Motherhood is historically rooted in power and duress. Power to feed. Power to nurture love, creativity, and overall development. Duress to endure all odds, starting from enduring her body’s morphing during pregnancy through the lifespan of her child. She is the one responsible for her children’s education, behavior, and social etiquette.
The cause of all future suffering in relationships. The most talked-about protagonist in therapy sessions worldwide. The one who does it all, for all. The one to sacrifice herself for the sake of her children, lest she is deemed selfish and arrogant to pursue her own childhood dreams.
What a bunch of motherhood ego crap.
No wonder moms are depressed, overwhelmed, exhausted. The motherload is based on a lie, unrealistic motherly expectations. On an egotistical lie that feeds into the insecurities of both men and women who become parents. For the woman – finally. A validation of her worth through power over another being. For men, a cop-out when they feel unfit to cope with the pressure to set standards for their child.
A lie. Mothers don’t have any more control over their child’s life than they do of their own. Control is in the palm of our hands and our dexterity ends where our fingers end and the space between begins. That’s it. We have no more control than that. It becomes obvious to the divorced mom faster than to other ones, perhaps because of the physical separation between her and her children. And blow after blow she realizes that she has a choice. Either to fight back for control over her children’s lives. Take a stand. Tell someone off. Show them who’s the boss. Or succumb to the heart-battered, gut-wrenching feeling that this whole time she believed she was in control, was actually a fallacy. A fantasy with rose-colored, cracked glasses that didn’t allow her to see clearly.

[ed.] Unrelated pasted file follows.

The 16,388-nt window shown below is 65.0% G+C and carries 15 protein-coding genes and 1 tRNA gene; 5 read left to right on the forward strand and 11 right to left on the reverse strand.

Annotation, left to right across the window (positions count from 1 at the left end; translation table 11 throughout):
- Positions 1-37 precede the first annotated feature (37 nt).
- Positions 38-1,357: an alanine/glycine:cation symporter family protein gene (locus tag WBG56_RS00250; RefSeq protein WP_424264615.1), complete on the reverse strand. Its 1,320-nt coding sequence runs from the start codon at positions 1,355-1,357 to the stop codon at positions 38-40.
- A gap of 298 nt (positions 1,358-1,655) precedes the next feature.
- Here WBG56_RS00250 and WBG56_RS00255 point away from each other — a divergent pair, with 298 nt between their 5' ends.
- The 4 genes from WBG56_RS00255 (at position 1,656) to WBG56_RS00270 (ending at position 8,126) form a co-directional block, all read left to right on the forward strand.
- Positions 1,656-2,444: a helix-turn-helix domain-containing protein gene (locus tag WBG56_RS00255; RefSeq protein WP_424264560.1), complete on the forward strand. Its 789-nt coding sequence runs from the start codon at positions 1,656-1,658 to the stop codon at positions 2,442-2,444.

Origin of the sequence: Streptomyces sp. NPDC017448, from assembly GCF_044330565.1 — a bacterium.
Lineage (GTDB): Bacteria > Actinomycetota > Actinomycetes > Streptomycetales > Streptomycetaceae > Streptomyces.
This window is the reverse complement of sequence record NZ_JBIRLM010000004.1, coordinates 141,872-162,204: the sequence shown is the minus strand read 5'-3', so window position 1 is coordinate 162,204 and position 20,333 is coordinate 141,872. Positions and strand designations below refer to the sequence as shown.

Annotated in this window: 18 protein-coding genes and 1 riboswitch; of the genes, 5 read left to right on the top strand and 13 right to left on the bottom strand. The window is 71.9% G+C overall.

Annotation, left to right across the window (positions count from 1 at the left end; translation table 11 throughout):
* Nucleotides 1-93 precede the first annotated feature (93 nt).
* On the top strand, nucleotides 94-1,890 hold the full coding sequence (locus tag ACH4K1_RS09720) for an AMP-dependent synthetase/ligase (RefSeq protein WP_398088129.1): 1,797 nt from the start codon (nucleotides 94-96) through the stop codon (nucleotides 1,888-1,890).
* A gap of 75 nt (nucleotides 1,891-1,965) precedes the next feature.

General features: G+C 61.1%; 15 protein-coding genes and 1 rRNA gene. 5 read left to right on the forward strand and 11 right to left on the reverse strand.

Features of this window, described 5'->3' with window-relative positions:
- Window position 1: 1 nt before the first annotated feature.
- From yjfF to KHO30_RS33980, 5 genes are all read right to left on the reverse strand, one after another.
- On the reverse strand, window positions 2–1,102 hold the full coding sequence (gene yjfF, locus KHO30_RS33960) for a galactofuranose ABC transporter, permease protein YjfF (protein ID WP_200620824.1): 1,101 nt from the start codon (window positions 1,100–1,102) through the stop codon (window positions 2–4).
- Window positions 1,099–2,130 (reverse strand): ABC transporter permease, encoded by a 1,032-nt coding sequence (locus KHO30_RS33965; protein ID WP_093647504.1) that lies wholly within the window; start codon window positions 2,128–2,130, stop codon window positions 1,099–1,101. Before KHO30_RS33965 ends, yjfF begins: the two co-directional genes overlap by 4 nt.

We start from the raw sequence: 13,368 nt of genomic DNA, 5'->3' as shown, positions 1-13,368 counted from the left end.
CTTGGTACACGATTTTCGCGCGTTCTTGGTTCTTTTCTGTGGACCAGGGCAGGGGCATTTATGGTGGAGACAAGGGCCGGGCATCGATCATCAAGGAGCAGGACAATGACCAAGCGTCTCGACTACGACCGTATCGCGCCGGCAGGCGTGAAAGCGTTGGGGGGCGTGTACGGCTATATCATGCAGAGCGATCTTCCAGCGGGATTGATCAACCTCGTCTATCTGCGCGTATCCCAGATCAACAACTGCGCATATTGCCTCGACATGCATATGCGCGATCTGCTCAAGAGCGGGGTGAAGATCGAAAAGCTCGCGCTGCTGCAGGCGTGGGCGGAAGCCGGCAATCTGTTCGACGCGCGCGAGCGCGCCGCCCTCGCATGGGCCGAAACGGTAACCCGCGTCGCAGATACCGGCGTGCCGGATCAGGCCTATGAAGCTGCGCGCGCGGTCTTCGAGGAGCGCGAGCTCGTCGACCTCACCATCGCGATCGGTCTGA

The only way that we, as mothers, can be in control is if we spend every waking, sleeping moment with our child. But even then. That is a lie. Our child has their own body, mind, spirit- influenced by the environment, by genes, by generations of experiences deep within their DNA. Hence, futile fights around mealtime take place. Because in our delusional egotistical mind we believe that we can control another being’s hunger, palate, and speed of digestion. And our child, stuck in a tug of war between love and acceptance and identity and independence will react according to which side they align with more at that moment.
Do we have any influence? Of course, we do.
We influence. But do not control. Relinquishing the idea of control is by far the scariest, most anxiety-provoking thought exercise. Especially for a recovering perfectionist turned into perfectionist mom. Yet, grasping for the quicksand idea of motherhood control is just as bad, or worse, because there is no end.